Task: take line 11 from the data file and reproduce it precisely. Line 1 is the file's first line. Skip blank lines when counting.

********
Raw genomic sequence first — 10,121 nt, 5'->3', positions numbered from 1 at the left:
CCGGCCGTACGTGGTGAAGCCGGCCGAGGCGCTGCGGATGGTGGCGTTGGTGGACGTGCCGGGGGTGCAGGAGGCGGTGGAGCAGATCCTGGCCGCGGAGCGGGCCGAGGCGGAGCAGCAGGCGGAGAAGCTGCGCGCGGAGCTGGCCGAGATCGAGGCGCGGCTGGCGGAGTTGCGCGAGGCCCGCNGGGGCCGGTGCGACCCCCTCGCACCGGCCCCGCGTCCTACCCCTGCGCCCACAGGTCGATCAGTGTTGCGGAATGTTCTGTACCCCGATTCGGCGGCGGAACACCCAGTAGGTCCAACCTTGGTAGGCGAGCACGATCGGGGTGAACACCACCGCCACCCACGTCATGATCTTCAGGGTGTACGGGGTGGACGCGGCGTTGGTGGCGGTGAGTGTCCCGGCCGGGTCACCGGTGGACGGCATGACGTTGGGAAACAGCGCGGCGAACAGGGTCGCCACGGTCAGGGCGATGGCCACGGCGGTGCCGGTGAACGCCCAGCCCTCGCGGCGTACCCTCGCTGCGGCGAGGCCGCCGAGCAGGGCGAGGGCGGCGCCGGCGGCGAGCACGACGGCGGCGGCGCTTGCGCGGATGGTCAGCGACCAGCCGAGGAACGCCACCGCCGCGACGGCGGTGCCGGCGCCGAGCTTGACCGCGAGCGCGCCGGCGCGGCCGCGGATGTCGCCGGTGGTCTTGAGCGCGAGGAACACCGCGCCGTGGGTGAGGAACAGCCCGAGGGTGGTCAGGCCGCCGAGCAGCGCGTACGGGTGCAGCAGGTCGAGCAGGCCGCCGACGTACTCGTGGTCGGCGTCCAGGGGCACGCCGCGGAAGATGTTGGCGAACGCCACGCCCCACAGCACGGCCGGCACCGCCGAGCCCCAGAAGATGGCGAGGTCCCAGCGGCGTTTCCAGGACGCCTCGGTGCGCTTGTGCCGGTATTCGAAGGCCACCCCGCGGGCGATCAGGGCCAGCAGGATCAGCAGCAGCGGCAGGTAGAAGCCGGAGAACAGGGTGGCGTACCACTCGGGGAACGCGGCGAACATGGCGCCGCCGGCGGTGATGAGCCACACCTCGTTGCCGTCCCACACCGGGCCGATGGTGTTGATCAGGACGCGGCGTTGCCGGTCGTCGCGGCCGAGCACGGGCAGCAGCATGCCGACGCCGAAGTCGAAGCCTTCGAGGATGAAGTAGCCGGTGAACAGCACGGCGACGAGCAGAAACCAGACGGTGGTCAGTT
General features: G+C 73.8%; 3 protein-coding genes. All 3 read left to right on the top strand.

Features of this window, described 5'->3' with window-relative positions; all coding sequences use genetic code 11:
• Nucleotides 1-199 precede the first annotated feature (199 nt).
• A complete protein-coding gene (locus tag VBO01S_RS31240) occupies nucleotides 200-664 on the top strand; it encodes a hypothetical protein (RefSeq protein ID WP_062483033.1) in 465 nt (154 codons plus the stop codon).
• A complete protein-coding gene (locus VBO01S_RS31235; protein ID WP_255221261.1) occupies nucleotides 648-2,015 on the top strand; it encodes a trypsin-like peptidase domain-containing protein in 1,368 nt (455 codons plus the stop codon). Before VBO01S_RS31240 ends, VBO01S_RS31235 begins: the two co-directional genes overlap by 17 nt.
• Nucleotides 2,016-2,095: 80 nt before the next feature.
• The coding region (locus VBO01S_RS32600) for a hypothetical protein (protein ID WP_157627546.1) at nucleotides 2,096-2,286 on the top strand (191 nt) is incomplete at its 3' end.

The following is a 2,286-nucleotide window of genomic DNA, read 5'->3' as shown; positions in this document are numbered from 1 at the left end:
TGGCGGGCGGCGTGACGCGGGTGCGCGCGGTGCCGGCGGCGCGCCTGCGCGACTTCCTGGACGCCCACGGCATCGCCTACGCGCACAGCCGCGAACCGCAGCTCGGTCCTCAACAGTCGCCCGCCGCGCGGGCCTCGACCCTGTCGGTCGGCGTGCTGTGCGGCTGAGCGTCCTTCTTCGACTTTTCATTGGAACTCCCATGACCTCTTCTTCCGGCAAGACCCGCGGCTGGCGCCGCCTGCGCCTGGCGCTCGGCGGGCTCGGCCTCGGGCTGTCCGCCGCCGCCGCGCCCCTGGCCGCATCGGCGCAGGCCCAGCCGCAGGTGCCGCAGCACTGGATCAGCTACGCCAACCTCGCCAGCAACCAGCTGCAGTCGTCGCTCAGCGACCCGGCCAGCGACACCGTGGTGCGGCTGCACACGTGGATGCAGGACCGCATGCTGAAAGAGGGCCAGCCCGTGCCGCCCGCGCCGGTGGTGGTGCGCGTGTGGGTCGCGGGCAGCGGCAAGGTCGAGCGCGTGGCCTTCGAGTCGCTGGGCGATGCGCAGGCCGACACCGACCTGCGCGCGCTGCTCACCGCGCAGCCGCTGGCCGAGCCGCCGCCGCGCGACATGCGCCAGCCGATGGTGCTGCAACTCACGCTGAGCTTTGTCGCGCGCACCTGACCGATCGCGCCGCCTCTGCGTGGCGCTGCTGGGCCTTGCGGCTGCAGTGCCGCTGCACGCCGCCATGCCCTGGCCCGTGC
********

TGGCGGGCGGCGTGACGCGGGTGCGCGCGGTGCCGGCGGCGCGCCTGCGCGACTTCCTGGACGCCCACGGCATCGCCTACGCGCACAGCCGCGAACCGCAGCTCGGTCCTCAACAGTCGCCCGCCGCGCGGGCCTCGACCCTGTCGGTCGGCGTGCTGTGCGGCTGAGCGTCCTTCTTCGACTTTTCATTGGAACTCCCATGACCTCTTCTTCCGGCAAGACCCGCGGCTGGCGCCGCCTGCGCCTGGCGCTCGGCGGGCTCGGCCTCGGGCTGTCCGCCGCCGCCGCGCCCCTGGCCGCATCGGCGCAGGCCCAGCCGCAGGTGCCGCAGCACTGGATCAGCTACGCCAACCTCGCCAGCAACCAGCTGCAGTCGTCGCTCAGCGACCCGGCCAGCGACACCGTGGTGCGGCTGCACACGTGGATGCAGGACCGCATGCTGAAAGAGGGCCAGCCCGTGCCGCCCGCGCCGGTGGTGGTGCGCGTGTGGGTCGCGGGCAGCGGCAAGGTCGAGCGCGTGGCCTTCGAGTCGCTGGGCGATGCGCAGGCCGACACCGACCTGCGCGCGCTGCTCACCGCGCAGCCGCTGGCCGAGCCGCCGCCGCGCGACATGCGCCAGCCGATGGTGCTGCAACTCACGCTGAGCTTTGTCGCGCGCACCTGACCGATCGCGCCGCCTCTGCGTGGCGCTGCTGGGCCTTGCGGCTGCAGTGCCGCTGCACGCCGCCATGCCCTGGCCCGTGC